How do we find a balance between nurturing new talent whilst also benefitting from years of experience and keeping people gainfully employed through their whole career rather than relegating people to years on benefits or working hand to mouth? 

    Is this a leadership task? Is this about changing the culture to be more inclusive? Is it rethinking assumptions about age and capability? Or is it a moot point in light of robots and AI taking our jobs and we get a Universal Basic Income instead?

    If you ever want to see your assumption about age and capability be challenged, go see Glenda Jackson in King Lear at the Old Vic Theatre in London (I think it's returns only but you might get lucky). It's an incredibly challenging role and Glenda is magnificent in it, and absolutely at the top of her game. She celebrated her 80th birthday in May of this year. Yes, her 80th. I was gobsmacked when I realised that.  

    I'm told that the generation gap in media doesn't really exist any more as we have access to the same media thanks to the likes of Facebook, Twitter et al. Can we make the same true of work opportunities?

    So to the under 50s, especially if you are an entrepreneur or you recruit in the tech sector, what can you do to attract, retain, recruit and benefit from some older additions to your workforce?

    And to the over 50s, especially the women over 50, don't give up on yourself! And don't give up on the chance to work in this vibrant, growing sector.

    And yes, yes, I know that there are physical limitations as you get older. But you can have physical or mental limitations at 21 too. And, you know, tech can alleviate some of that.

    Wednesday, October 26, 2016

    Happy Slapping 2.0 - Sex, honour, shame, and blackmail in an online world

    I was in two minds about writing this post but I felt it was worth sharing.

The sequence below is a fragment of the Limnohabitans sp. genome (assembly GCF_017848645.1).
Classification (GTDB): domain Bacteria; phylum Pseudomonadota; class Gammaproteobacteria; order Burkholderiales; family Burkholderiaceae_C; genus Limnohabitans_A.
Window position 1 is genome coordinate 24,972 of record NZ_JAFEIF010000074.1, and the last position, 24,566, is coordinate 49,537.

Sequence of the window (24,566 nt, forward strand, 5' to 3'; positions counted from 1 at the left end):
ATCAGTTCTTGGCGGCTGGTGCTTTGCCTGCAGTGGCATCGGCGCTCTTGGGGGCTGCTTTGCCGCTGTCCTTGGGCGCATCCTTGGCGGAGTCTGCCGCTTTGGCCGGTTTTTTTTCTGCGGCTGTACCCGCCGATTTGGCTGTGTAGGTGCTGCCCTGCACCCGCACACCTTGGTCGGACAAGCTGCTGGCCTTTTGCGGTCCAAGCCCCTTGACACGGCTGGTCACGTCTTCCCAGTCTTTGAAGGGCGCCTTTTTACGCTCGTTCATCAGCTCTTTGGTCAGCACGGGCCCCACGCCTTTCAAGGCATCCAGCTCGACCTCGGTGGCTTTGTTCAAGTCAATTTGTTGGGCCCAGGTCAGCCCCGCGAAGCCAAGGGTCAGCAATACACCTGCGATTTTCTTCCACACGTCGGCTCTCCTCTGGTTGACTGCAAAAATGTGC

If you've known me for any length of time or read much of what I write and talk about here and elsewhere, you'll know that I'm vocal in the gender debate in the mobile industry and beyond. I want to see more women in senior level jobs in our sector, more women at board level, more female investors (and to become an investor, you have to have worked your way to the top to earn the money or you've inherited it), and more women join our industry in all types of job from coding and programming to data science to marketing and ops and more (and not just in token sales roles to appeal to the male tech buyers thanks very much). 

    Aside from the financial gains a company gets from having more balanced teams at every level, you may wonder why I'm so vocal on this issue. Google it. You'll find plenty evidence and solid research to support this if you don't believe me.

    It's because of this: The shaming of women around the world for no reason at all except that they're women; The fact that there are still child brides; FGM; And rape culture in all strata of society. The everyday sexism I, and others experience at home and in the workplace is trivial in comparison to these issues but they are part of the same global problem. It's a continuum.

    This article, 'Sex, honour, shame and blackmail in an online world', brought it home to me as to how much work there is still to much to do to change entrenched attitudes and make the world a safer and lovelier place to be for all people, of whatever creed, colour or gender. 

    There is much in the article that is truly horrific. But this particular paragraph really shocked me. It had never occurred to me that this would be a 'thing'. This is happening in Agra. The home of the magnificent and awe-inspiring Taj Mahal - a monument to undying love - seen as the most romantic building on the planet. 
    "In August 2016, the Times of India found that hundreds - perhaps thousands - of video clips of rape were being sold in shops across the northern state of Uttar Pradesh every day. One shopkeeper in Agra told the newspaper: "Porn is passé. These real-life crimes are the rage." Another, according to the same report, was overheard telling customers that they might even know the girl in the "latest, hottest" video."
    I doubt this stuff is restricted to Agra or even India either. It's happy slapping gone to the extreme (that's if you're old enough to remember that). That doesn't make it better or worse. And you might say that technology is to blame as it makes distribution easy and cheap. Despicable scenes of war and terrorism have been distributed on phones for more than 10 years. But it goes much deeper than that. It's about changing attitudes whether it's the everyday sexism experienced in a business environment or on a political podium or the dreadful crimes that women across the world are victim to.